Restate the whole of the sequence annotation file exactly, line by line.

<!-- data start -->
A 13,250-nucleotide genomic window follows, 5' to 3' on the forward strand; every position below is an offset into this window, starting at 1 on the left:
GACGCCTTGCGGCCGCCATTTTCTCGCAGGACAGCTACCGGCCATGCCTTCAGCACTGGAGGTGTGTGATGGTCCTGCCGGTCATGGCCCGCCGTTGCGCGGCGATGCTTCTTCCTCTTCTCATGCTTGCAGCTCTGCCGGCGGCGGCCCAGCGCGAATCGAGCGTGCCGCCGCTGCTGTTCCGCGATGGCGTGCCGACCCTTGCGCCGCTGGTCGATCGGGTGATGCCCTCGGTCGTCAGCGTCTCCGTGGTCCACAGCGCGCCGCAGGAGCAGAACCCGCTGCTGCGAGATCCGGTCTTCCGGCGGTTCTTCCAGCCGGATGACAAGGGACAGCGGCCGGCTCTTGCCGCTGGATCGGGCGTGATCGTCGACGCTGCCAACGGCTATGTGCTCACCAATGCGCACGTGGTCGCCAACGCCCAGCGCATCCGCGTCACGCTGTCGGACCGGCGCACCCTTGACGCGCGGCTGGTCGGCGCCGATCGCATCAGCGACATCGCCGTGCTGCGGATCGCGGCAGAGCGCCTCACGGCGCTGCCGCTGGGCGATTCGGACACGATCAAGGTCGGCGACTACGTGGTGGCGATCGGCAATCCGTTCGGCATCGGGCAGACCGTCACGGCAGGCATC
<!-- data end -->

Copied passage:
A 13,250-nucleotide genomic window follows, 5' to 3' on the forward strand; every position below is an offset into this window, starting at 1 on the left:
GACGCCTTGCGGCCGCCATTTTCTCGCAGGACAGCTACCGGCCATGCCTTCAGCACTGGAGGTGTGTGATGGTCCTGCCGGTCATGGCCCGCCGTTGCGCGGCGATGCTTCTTCCTCTTCTCATGCTTGCAGCTCTGCCGGCGGCGGCCCAGCGCGAATCGAGCGTGCCGCCGCTGCTGTTCCGCGATGGCGTGCCGACCCTTGCGCCGCTGGTCGATCGGGTGATGCCCTCGGTCGTCAGCGTCTCCGTGGTCCACAGCGCGCCGCAGGAGCAGAACCCGCTGCTGCGAGATCCGGTCTTCCGGCGGTTCTTCCAGCCGGATGACAAGGGACAGCGGCCGGCTCTTGCCGCTGGATCGGGCGTGATCGTCGACGCTGCCAACGGCTATGTGCTCACCAATGCGCACGTGGTCGCCAACGCCCAGCGCATCCGCGTCACGCTGTCGGACCGGCGCACCCTTGACGCGCGGCTGGTCGGCGCCGATCGCATCAGCGACATCGCCGTGCTGCGGATCGCGGCAGAGCGCCTCACGGCGCTGCCGCTGGGCGATTCGGACACGATCAAGGTCGGCGACTACGTGGTGGCGATCGGCAATCCGTTCGGCATCGGGCAGACCGTCACGGCAGGCATC